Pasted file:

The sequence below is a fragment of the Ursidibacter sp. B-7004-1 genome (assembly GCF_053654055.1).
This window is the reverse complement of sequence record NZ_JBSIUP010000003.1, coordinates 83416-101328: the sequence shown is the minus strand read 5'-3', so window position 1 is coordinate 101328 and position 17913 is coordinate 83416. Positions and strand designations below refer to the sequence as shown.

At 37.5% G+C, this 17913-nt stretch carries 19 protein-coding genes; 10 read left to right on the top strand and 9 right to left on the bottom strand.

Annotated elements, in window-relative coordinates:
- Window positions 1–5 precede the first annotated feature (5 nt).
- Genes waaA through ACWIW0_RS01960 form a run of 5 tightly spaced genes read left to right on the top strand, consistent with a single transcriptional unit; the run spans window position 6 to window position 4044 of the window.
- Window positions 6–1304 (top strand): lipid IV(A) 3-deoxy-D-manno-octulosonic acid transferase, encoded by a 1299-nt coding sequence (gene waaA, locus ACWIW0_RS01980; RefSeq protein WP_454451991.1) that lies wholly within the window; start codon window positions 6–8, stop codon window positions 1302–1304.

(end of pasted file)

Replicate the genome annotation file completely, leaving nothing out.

The sequence below is a fragment of the Ursidibacter sp. B-7004-1 genome (assembly GCF_053654055.1).
This window is the reverse complement of sequence record NZ_JBSIUP010000003.1, coordinates 83416-101328: the sequence shown is the minus strand read 5'-3', so window position 1 is coordinate 101328 and position 17913 is coordinate 83416. Positions and strand designations below refer to the sequence as shown.

At 37.5% G+C, this 17913-nt stretch carries 19 protein-coding genes; 10 read left to right on the top strand and 9 right to left on the bottom strand.

Annotated elements, in window-relative coordinates:
- Window positions 1–5 precede the first annotated feature (5 nt).
- Genes waaA through ACWIW0_RS01960 form a run of 5 tightly spaced genes read left to right on the top strand, consistent with a single transcriptional unit; the run spans window position 6 to window position 4044 of the window.
- Window positions 6–1304 (top strand): lipid IV(A) 3-deoxy-D-manno-octulosonic acid transferase, encoded by a 1299-nt coding sequence (gene waaA, locus ACWIW0_RS01980; RefSeq protein WP_454451991.1) that lies wholly within the window; start codon window positions 6–8, stop codon window positions 1302–1304.